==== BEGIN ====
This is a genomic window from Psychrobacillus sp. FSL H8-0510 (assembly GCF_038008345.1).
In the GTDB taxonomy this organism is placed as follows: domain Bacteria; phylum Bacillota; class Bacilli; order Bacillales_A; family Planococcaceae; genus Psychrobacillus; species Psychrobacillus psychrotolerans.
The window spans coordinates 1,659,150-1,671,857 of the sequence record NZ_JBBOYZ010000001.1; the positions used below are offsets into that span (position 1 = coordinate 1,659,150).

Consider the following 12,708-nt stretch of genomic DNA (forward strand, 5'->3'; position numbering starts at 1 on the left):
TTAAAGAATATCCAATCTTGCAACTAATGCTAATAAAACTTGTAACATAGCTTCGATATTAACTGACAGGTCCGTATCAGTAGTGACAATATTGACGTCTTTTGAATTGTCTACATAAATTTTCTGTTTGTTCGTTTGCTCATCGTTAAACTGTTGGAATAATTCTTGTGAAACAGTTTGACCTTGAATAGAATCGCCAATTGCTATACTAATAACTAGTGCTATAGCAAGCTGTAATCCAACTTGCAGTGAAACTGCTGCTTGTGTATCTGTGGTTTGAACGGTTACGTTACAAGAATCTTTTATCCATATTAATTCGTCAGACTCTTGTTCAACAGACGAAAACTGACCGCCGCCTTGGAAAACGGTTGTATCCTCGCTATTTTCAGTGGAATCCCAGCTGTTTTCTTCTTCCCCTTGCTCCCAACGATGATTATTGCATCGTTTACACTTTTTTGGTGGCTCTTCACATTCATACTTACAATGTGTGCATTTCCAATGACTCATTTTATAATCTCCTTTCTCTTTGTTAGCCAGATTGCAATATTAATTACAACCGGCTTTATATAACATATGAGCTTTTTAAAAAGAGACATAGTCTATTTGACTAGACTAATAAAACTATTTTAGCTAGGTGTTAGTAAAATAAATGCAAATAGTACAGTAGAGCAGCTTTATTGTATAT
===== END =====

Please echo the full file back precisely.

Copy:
This is a genomic window from Psychrobacillus sp. FSL H8-0510 (assembly GCF_038008345.1).
In the GTDB taxonomy this organism is placed as follows: domain Bacteria; phylum Bacillota; class Bacilli; order Bacillales_A; family Planococcaceae; genus Psychrobacillus; species Psychrobacillus psychrotolerans.
The window spans coordinates 1,659,150-1,671,857 of the sequence record NZ_JBBOYZ010000001.1; the positions used below are offsets into that span (position 1 = coordinate 1,659,150).

Consider the following 12,708-nt stretch of genomic DNA (forward strand, 5'->3'; position numbering starts at 1 on the left):
TTAAAGAATATCCAATCTTGCAACTAATGCTAATAAAACTTGTAACATAGCTTCGATATTAACTGACAGGTCCGTATCAGTAGTGACAATATTGACGTCTTTTGAATTGTCTACATAAATTTTCTGTTTGTTCGTTTGCTCATCGTTAAACTGTTGGAATAATTCTTGTGAAACAGTTTGACCTTGAATAGAATCGCCAATTGCTATACTAATAACTAGTGCTATAGCAAGCTGTAATCCAACTTGCAGTGAAACTGCTGCTTGTGTATCTGTGGTTTGAACGGTTACGTTACAAGAATCTTTTATCCATATTAATTCGTCAGACTCTTGTTCAACAGACGAAAACTGACCGCCGCCTTGGAAAACGGTTGTATCCTCGCTATTTTCAGTGGAATCCCAGCTGTTTTCTTCTTCCCCTTGCTCCCAACGATGATTATTGCATCGTTTACACTTTTTTGGTGGCTCTTCACATTCATACTTACAATGTGTGCATTTCCAATGACTCATTTTATAATCTCCTTTCTCTTTGTTAGCCAGATTGCAATATTAATTACAACCGGCTTTATATAACATATGAGCTTTTTAAAAAGAGACATAGTCTATTTGACTAGACTAATAAAACTATTTTAGCTAGGTGTTAGTAAAATAAATGCAAATAGTACAGTAGAGCAGCTTTATTGTATAT